Press North Korea more on human rights, less on denuclearization says federal commission

shutterstock 1385497739 North Korean leader Kim Jong-un. | Alexander Khitrov/Shutterstock

A federal commission is calling on the U.S. to push for greater respect for human rights in North Korea, in exchange for a freeze on their nuclear program and not full denuclearization.

In a new report released on Wednesday, the U.S. Commission on International Religious Freedom (USCIRF) advocates that the U.S. take a new approach to working for the denuclearization of North Korea and a peace agreement.

While the U.S. has viewed human rights advocacy as a potential obstacle to denuclearization talks, pushing it to the side, it should instead view "security and human rights objectives as complementary rather than contradictory," USCIRF says.

A new policy based on the 1975 Helsinki Accords would link human rights to discussions on freezing North Korea's nuclear program, and not dismantling it entirely, USCIRF says.

USCIRF is an independent, bipartisan, federal religious freedom commission that advises the administration on international religious freedom issues.

North Korea has one of the worst records in the world on respect for human rights and freedom of religion, USCIRF says. In its 2020 annual report, the commission noted that religious practice-outside of state-sanctioned houses of worship-can lead to arrest, torture, imprisonment, and execution.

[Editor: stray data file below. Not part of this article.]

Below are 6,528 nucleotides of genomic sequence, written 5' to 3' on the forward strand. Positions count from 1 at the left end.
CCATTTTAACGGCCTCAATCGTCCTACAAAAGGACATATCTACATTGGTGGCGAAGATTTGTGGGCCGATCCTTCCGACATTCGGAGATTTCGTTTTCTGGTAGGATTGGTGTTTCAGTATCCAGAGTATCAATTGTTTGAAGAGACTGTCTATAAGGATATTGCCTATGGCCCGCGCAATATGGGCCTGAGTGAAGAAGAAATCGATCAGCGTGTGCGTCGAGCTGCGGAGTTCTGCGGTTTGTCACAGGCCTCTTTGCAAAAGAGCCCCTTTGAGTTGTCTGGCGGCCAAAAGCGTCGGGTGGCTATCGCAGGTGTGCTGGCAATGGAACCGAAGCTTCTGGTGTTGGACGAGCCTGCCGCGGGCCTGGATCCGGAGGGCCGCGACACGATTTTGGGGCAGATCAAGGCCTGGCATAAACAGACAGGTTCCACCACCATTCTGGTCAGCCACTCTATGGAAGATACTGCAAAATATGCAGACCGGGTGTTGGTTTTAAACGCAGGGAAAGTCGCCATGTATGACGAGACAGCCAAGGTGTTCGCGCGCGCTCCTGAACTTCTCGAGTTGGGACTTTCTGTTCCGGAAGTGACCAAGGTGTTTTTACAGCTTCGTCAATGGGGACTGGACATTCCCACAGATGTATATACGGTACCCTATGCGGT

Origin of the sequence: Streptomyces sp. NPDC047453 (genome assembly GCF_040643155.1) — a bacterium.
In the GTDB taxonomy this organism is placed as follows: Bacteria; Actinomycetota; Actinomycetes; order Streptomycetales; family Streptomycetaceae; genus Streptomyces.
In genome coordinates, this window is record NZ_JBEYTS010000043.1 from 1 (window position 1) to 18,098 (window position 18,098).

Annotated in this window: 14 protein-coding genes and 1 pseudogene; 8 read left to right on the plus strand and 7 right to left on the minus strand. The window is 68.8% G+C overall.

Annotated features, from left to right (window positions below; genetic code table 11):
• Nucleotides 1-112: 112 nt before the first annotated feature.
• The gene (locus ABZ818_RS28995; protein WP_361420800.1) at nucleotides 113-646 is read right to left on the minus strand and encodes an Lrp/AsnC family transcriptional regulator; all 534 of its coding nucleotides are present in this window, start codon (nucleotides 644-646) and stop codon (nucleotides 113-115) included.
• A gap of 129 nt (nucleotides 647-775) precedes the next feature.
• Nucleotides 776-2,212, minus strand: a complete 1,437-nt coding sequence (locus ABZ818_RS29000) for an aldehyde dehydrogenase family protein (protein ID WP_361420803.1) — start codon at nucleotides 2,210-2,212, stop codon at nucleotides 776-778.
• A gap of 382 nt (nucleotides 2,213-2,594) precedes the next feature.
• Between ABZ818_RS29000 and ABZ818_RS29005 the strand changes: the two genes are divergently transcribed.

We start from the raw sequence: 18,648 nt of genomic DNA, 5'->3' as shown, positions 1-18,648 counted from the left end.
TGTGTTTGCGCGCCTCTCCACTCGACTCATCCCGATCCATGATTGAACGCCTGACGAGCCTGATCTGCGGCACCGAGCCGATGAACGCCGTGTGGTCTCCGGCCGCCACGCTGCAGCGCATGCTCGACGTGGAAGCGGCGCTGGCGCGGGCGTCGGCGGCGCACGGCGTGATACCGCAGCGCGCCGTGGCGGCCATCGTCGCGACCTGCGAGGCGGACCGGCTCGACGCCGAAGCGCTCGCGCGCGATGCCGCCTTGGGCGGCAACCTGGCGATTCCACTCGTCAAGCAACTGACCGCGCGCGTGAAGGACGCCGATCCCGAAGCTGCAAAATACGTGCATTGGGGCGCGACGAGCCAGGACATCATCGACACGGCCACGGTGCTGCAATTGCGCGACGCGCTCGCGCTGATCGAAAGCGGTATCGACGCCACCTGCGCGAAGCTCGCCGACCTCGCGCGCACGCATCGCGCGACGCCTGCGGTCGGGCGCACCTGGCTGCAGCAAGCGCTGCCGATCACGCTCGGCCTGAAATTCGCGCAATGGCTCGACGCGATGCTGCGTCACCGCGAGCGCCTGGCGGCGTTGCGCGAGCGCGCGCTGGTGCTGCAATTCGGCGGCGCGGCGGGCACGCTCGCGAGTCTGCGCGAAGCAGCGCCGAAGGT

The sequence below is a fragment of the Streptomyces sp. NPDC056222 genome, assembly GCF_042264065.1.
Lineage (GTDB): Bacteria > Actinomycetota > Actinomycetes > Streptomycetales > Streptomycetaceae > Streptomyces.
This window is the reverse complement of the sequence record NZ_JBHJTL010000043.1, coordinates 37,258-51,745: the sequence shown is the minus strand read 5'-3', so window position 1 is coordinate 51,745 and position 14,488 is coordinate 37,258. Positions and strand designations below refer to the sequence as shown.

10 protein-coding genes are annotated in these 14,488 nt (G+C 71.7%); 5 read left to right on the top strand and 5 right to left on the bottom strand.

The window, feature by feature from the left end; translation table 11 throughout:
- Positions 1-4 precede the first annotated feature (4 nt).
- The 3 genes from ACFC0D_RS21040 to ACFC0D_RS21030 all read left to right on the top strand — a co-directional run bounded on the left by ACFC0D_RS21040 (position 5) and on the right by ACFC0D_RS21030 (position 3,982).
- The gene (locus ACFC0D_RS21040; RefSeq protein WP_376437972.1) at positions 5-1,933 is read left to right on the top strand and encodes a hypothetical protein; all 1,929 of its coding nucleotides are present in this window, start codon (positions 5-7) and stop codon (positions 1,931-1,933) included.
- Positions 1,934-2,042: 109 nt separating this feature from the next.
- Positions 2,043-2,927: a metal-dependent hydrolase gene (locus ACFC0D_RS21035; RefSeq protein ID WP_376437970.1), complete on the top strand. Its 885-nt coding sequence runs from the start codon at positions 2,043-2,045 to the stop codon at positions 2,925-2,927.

In a 2014 report of a UN Commission of Inquiry, an estimated 80,000-120,000 prisoners of conscience were detained in prison camps. Detainees are subject to hard labor, malnutrition, and other bad conditions.

The Trump administration has spoken out about the human rights crisis in North Korea, but has not taken enough actions on it, USCIRF says.

Although Trump privately mentioned human rights in a historic first meeting with president Kim Jong Un in 2018, a second meeting between the two in February of 2019 was scuttled without any talk of human rights. North Korea had reportedly demanded that the U.S. stop economic sanctions.

In addition, the U.S. permanent representative to the United Nations "reportedly blocked efforts to put North Korea's human rights record on the UN Security Council agenda," USCIRF said. A special envoy position at the State Department for North Korean human rights concerns has also not been filled.

North Korea should consider sanctions relief a priority and would thus be willing to entertain demands on human rights, USCIRF says.

"Policymakers should keep their expectations realistic-neither denuclearization nor democratization of North Korea is likely in the near future-but reaching at least a temporary reprieve to the security-related tensions would allow the United States to help foster deeper reforms in North Korea," the report said.

Pope Francis has spoken of the need for peace on the Korean peninsula. During Trump's visit to the demilitarized zone (DMZ) between North and South Korea in June of 2019, Pope Francis offered a "prayer that this significant gesture constitutes a further step on the path of peace, not only on that peninsula, but in favor of the whole world."

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